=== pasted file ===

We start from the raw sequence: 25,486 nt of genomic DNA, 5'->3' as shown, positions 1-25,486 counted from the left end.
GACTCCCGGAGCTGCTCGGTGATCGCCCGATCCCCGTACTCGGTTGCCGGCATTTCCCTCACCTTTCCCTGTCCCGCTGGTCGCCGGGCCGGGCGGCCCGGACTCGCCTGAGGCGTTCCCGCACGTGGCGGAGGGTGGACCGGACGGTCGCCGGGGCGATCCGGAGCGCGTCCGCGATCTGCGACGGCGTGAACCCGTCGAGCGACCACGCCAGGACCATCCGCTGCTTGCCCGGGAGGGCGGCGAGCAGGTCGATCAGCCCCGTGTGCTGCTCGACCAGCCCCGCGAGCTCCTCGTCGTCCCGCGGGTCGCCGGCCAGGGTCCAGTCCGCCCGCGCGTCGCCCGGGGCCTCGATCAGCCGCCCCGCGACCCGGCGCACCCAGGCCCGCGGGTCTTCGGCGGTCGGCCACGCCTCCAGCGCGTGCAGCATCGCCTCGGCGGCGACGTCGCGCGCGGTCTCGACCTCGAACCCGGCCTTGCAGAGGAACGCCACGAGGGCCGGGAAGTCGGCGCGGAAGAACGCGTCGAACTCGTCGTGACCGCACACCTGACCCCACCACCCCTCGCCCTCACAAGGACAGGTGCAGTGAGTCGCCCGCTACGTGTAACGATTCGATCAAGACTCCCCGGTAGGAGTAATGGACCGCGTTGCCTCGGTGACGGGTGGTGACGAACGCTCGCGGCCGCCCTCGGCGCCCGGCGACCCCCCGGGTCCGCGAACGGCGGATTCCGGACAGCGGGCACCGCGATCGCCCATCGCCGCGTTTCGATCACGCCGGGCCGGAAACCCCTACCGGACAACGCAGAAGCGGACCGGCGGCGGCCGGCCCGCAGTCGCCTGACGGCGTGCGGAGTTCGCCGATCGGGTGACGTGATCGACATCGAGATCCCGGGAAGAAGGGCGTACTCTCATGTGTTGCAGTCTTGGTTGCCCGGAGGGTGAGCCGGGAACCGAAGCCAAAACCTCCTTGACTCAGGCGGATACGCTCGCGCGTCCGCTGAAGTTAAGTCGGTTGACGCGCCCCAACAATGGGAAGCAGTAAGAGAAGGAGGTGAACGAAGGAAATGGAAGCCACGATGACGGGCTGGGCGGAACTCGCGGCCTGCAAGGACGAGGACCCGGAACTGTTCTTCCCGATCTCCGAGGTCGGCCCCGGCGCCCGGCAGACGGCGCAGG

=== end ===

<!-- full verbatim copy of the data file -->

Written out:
We start from the raw sequence: 25,486 nt of genomic DNA, 5'->3' as shown, positions 1-25,486 counted from the left end.
GACTCCCGGAGCTGCTCGGTGATCGCCCGATCCCCGTACTCGGTTGCCGGCATTTCCCTCACCTTTCCCTGTCCCGCTGGTCGCCGGGCCGGGCGGCCCGGACTCGCCTGAGGCGTTCCCGCACGTGGCGGAGGGTGGACCGGACGGTCGCCGGGGCGATCCGGAGCGCGTCCGCGATCTGCGACGGCGTGAACCCGTCGAGCGACCACGCCAGGACCATCCGCTGCTTGCCCGGGAGGGCGGCGAGCAGGTCGATCAGCCCCGTGTGCTGCTCGACCAGCCCCGCGAGCTCCTCGTCGTCCCGCGGGTCGCCGGCCAGGGTCCAGTCCGCCCGCGCGTCGCCCGGGGCCTCGATCAGCCGCCCCGCGACCCGGCGCACCCAGGCCCGCGGGTCTTCGGCGGTCGGCCACGCCTCCAGCGCGTGCAGCATCGCCTCGGCGGCGACGTCGCGCGCGGTCTCGACCTCGAACCCGGCCTTGCAGAGGAACGCCACGAGGGCCGGGAAGTCGGCGCGGAAGAACGCGTCGAACTCGTCGTGACCGCACACCTGACCCCACCACCCCTCGCCCTCACAAGGACAGGTGCAGTGAGTCGCCCGCTACGTGTAACGATTCGATCAAGACTCCCCGGTAGGAGTAATGGACCGCGTTGCCTCGGTGACGGGTGGTGACGAACGCTCGCGGCCGCCCTCGGCGCCCGGCGACCCCCCGGGTCCGCGAACGGCGGATTCCGGACAGCGGGCACCGCGATCGCCCATCGCCGCGTTTCGATCACGCCGGGCCGGAAACCCCTACCGGACAACGCAGAAGCGGACCGGCGGCGGCCGGCCCGCAGTCGCCTGACGGCGTGCGGAGTTCGCCGATCGGGTGACGTGATCGACATCGAGATCCCGGGAAGAAGGGCGTACTCTCATGTGTTGCAGTCTTGGTTGCCCGGAGGGTGAGCCGGGAACCGAAGCCAAAACCTCCTTGACTCAGGCGGATACGCTCGCGCGTCCGCTGAAGTTAAGTCGGTTGACGCGCCCCAACAATGGGAAGCAGTAAGAGAAGGAGGTGAACGAAGGAAATGGAAGCCACGATGACGGGCTGGGCGGAACTCGCGGCCTGCAAGGACGAGGACCCGGAACTGTTCTTCCCGATCTCCGAGGTCGGCCCCGGCGCCCGGCAGACGGCGCAGG